Although Japanese debates have yet to fix on what the country may seek from active diplomacy with North Korea, there are at least three likely choices. First, a prime minister such as Koizumi would hope for a continued boost in the polls and recognition within the LDP that he has a special personal role to play in an ongoing diplomatic process. Many prime ministers since Nakasone have sought to make a mark on diplomacy that would extend their stay in office and boost their grip over the foreign policymaking process. Koizumi may see this as his one prospect.
Second, becoming an actor in the North Korean endgame promises to boost Tokyo’s standing with Seoul, Beijing, and Moscow, as well as with Washington. It would have to be consulted more seriously with implications for other bilateral matters. With all of the Asian countries concerned about U.S. unilateralism and the U.S. most eager for Japan’s support, Japan stands in an enviable position. North Korea is keen on its economic assistance and may, if it can get beyond the initial standoff with the U.S., see an advantage in making Japan its prime target.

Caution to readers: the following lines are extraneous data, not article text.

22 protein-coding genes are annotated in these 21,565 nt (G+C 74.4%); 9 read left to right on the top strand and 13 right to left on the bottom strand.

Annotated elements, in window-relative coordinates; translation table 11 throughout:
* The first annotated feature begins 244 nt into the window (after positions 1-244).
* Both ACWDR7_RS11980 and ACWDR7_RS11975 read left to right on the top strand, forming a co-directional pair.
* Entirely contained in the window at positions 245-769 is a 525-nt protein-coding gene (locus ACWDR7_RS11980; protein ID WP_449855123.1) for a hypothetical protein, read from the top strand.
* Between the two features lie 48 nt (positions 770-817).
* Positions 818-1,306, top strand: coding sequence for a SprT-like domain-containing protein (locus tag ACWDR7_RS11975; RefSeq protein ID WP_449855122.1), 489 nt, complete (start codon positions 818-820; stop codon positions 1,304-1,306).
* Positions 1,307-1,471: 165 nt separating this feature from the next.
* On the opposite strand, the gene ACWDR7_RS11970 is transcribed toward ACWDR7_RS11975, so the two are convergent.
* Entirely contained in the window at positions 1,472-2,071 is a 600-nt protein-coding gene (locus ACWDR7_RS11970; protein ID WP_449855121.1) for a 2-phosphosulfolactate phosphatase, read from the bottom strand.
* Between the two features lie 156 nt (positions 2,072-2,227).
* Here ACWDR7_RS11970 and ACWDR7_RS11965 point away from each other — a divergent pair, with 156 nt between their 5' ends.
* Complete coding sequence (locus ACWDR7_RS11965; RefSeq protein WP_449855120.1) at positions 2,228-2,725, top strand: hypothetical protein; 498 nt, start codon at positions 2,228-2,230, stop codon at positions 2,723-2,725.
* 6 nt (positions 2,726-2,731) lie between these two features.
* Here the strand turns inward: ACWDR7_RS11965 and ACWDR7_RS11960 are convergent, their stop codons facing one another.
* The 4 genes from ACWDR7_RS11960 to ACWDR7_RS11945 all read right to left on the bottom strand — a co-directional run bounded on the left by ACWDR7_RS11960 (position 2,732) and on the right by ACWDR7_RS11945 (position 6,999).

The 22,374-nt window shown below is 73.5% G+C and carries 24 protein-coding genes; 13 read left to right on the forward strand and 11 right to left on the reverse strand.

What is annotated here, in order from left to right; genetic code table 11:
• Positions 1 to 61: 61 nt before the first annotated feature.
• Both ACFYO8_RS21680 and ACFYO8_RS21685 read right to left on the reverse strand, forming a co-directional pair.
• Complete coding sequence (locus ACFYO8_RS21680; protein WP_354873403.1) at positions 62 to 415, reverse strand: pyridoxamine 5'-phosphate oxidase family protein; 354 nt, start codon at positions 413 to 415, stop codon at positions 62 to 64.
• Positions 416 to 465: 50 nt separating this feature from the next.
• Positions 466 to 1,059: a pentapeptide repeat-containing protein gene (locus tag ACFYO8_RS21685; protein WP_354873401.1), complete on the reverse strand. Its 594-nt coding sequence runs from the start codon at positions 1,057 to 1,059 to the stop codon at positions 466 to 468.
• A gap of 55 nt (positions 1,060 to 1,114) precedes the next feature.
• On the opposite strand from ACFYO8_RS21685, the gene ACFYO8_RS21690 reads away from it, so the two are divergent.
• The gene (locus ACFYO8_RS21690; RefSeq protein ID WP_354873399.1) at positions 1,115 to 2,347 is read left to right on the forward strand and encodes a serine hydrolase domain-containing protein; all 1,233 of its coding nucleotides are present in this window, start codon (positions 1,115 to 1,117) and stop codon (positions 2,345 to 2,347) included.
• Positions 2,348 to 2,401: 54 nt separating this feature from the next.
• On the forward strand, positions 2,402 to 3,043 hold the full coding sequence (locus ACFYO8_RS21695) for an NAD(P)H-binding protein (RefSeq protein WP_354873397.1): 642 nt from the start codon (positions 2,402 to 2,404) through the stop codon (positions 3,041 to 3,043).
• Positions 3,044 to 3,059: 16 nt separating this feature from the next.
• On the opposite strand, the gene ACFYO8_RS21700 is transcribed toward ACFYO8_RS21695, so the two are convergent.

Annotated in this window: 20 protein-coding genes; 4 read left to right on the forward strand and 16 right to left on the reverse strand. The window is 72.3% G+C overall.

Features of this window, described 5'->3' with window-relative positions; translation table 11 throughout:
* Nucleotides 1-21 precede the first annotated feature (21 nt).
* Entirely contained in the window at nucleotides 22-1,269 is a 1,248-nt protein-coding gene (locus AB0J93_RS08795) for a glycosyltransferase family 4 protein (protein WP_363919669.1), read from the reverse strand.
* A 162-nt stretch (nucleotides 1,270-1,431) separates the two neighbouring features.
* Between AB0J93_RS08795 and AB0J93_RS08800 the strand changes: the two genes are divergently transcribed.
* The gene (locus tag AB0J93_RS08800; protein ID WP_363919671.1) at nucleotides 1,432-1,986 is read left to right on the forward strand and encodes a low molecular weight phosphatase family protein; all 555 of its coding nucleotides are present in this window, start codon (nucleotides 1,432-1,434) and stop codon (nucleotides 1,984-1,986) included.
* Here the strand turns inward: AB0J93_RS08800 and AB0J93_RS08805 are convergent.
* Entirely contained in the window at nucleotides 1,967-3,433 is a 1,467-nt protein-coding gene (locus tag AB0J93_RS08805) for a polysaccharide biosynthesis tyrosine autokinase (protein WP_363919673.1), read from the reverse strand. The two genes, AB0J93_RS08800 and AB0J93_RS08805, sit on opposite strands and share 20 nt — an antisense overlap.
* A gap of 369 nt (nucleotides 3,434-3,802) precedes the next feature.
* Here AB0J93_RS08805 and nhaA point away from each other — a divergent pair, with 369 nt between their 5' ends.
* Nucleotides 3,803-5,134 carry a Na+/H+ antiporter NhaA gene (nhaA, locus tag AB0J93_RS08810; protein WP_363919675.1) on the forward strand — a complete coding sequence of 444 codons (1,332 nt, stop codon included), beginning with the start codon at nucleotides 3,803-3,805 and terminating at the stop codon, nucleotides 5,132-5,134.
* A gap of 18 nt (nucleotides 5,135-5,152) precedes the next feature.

Third, the North Korean option has great meaning for Japan’s own quest for a symbolic end to the abnormal era begun in 1945. After all this is the one country with which there are no diplomatic relations and no progress in discussing the legacy of the occupation era. The North desperately needs an infusion of Japanese money; so it is not hard to imagine that some sort of deal can be arranged with implications for regional security, regional economic integration, and Japanese national identity. Of course, the opening of North Korea holds lots of peril, and a record of failure in exploring six previous options is not a basis for optimism now.